One of the greatest overall mass-building, body fat torching and posture correcting exercises you can perform is the deadlift. But deadlifting day after day can be taxing on the CNS as well as fatiguing your interest to keep going. Performing different versions of the conventional deadlift can not only lead to greater posterior chain strength but will also directly relate to speed, power and increased performance in your conventional deadlift moves.
The sumo deadlift is a great variation of the normal deadlift you may be used to because of mainly the grip. Since you’ll start this move with your legs a lot wider than shoulder width apart, your grip happens to be fairly narrow and on the inside of your legs. Your legs won’t be as bent either in this setup which is great for improving that final hip drive through the end of the movement.
- Set up with feet about 6 inches wider on each side than shoulder width apart
- Grip the bar on the inside of your legs with hands close together about 4 inches apart
- Keep the toes slightly pointed out and engage the lats while pulling the bar up and back to your midline
- While pulling be sure to lead with the hips and legs – not the back
Sets and Reps: 4 x 6-8
The deficit deadlift is a great way to work on the bottom half the movement by increasing power and speed out of a deeper hole than you’re used to. This type of deadlifting hits the quads quite a bit more since the range of motion will be increased. By pulling from a greater distance from the ground the weight should not be as heavy but the form will be even more critical since there’s more room for error in the plane of movement.
- Set up this deadlift variation by stacking 1-2 flat 45 plates on top of each other (1 for beginners)
- Keep the feet a little narrower than shoulder width apart (so they’ll stay on plate), with the hands then just outside of the knees
- Lead with the legs and hips while keeping the scapula pulled down and back throughout the lift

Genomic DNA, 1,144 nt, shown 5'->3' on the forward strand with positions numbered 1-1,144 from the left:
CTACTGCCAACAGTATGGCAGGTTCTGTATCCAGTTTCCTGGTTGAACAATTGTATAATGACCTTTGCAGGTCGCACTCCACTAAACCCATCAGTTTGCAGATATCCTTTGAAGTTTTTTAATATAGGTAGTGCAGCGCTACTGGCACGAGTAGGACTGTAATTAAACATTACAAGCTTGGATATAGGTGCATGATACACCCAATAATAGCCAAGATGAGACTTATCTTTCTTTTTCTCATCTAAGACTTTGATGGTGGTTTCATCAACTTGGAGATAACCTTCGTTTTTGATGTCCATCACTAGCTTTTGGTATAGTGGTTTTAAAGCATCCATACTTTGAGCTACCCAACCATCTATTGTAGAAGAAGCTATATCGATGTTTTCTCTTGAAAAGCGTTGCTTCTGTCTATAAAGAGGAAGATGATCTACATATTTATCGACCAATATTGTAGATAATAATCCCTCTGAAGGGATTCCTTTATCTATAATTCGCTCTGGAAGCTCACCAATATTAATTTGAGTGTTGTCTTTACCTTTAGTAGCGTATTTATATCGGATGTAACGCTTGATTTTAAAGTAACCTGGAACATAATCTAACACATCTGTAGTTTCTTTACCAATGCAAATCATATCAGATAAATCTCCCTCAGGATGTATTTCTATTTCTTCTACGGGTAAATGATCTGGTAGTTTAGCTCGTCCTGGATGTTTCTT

- Slowly lower the weight back down and touch the ground, then repeat
Sets and Reps: 4 x 10-12
Straight Leg Deadlifts
Part of the reason for so much injury in the world of sports is due to imbalance in the body. A majority of the power you’re able to exert comes from the posterior chain – meaning the hamstrings, lumbar and back. With a week set of hamstrings, pulls and tears definitely have a better chance of being in your immediate future. To isolate more of the hamstrings and lower back, the stiff-legged deadlifts or RDLs (Romanian Deadlifts), is a great option to strengthen these areas more specifically without too much lat and quad involvement.
- Grab a barbell with a slightly wider than shoulder grip and the knees on the inside
- Starting from the upright position, shoot the hips back and keep the knees straight (not locked)
- Keep the bar as close to your body throughout the movement and stretch as far down as possible
- When the back position starts to break, engage the hamstrings to pop back up to the top and squeeze the glute/hamstring tie in
Sets and Reps: 4 x 15 (work the negative for a 4-count)
Although the conventional deadlift will still reign supreme, these accessory deadlift movements will help increase your overall deadlift strength and numbers. Specifically working on parts of the movement like finishing the hip drive through sumo practice, getting out of the hole with deficit pulls and isolating the posterior chain with the RDL’s, will all contribute to making you a great deadlifter!